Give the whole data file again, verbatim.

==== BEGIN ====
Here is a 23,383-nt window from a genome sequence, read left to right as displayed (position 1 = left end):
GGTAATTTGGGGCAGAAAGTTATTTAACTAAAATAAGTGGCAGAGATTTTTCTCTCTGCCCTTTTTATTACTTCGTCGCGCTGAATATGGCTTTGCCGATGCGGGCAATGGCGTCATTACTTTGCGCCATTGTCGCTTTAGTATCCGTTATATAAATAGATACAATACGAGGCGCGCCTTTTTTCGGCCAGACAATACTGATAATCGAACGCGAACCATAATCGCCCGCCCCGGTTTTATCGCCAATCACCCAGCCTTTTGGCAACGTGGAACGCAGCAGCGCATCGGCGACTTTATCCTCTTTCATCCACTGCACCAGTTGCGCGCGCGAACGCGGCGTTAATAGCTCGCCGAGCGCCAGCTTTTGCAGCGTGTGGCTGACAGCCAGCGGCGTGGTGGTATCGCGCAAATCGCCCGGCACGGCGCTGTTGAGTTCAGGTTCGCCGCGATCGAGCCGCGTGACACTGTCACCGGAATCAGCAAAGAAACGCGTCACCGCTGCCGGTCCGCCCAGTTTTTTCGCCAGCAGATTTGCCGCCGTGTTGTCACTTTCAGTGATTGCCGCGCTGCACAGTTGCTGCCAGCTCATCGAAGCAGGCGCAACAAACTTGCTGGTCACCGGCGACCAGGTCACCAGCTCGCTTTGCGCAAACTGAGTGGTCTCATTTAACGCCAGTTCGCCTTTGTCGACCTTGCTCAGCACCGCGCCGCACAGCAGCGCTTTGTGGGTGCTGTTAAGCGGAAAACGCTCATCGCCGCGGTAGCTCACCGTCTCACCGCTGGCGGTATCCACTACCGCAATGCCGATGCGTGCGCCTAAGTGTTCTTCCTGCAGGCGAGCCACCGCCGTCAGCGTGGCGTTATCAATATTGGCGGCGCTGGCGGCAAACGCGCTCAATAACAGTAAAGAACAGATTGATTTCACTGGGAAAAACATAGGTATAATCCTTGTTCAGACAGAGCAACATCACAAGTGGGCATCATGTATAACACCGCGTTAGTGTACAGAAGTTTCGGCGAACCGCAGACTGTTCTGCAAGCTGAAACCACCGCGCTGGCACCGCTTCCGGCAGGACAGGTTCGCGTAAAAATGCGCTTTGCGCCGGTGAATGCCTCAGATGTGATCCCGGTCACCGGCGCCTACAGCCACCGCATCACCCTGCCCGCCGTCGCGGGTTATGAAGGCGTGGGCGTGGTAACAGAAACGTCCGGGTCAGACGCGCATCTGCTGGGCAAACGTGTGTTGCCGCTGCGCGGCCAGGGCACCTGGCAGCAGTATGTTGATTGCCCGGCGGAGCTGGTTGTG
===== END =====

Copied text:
Here is a 23,383-nt window from a genome sequence, read left to right as displayed (position 1 = left end):
GGTAATTTGGGGCAGAAAGTTATTTAACTAAAATAAGTGGCAGAGATTTTTCTCTCTGCCCTTTTTATTACTTCGTCGCGCTGAATATGGCTTTGCCGATGCGGGCAATGGCGTCATTACTTTGCGCCATTGTCGCTTTAGTATCCGTTATATAAATAGATACAATACGAGGCGCGCCTTTTTTCGGCCAGACAATACTGATAATCGAACGCGAACCATAATCGCCCGCCCCGGTTTTATCGCCAATCACCCAGCCTTTTGGCAACGTGGAACGCAGCAGCGCATCGGCGACTTTATCCTCTTTCATCCACTGCACCAGTTGCGCGCGCGAACGCGGCGTTAATAGCTCGCCGAGCGCCAGCTTTTGCAGCGTGTGGCTGACAGCCAGCGGCGTGGTGGTATCGCGCAAATCGCCCGGCACGGCGCTGTTGAGTTCAGGTTCGCCGCGATCGAGCCGCGTGACACTGTCACCGGAATCAGCAAAGAAACGCGTCACCGCTGCCGGTCCGCCCAGTTTTTTCGCCAGCAGATTTGCCGCCGTGTTGTCACTTTCAGTGATTGCCGCGCTGCACAGTTGCTGCCAGCTCATCGAAGCAGGCGCAACAAACTTGCTGGTCACCGGCGACCAGGTCACCAGCTCGCTTTGCGCAAACTGAGTGGTCTCATTTAACGCCAGTTCGCCTTTGTCGACCTTGCTCAGCACCGCGCCGCACAGCAGCGCTTTGTGGGTGCTGTTAAGCGGAAAACGCTCATCGCCGCGGTAGCTCACCGTCTCACCGCTGGCGGTATCCACTACCGCAATGCCGATGCGTGCGCCTAAGTGTTCTTCCTGCAGGCGAGCCACCGCCGTCAGCGTGGCGTTATCAATATTGGCGGCGCTGGCGGCAAACGCGCTCAATAACAGTAAAGAACAGATTGATTTCACTGGGAAAAACATAGGTATAATCCTTGTTCAGACAGAGCAACATCACAAGTGGGCATCATGTATAACACCGCGTTAGTGTACAGAAGTTTCGGCGAACCGCAGACTGTTCTGCAAGCTGAAACCACCGCGCTGGCACCGCTTCCGGCAGGACAGGTTCGCGTAAAAATGCGCTTTGCGCCGGTGAATGCCTCAGATGTGATCCCGGTCACCGGCGCCTACAGCCACCGCATCACCCTGCCCGCCGTCGCGGGTTATGAAGGCGTGGGCGTGGTAACAGAAACGTCCGGGTCAGACGCGCATCTGCTGGGCAAACGTGTGTTGCCGCTGCGCGGCCAGGGCACCTGGCAGCAGTATGTTGATTGCCCGGCGGAGCTGGTTGTG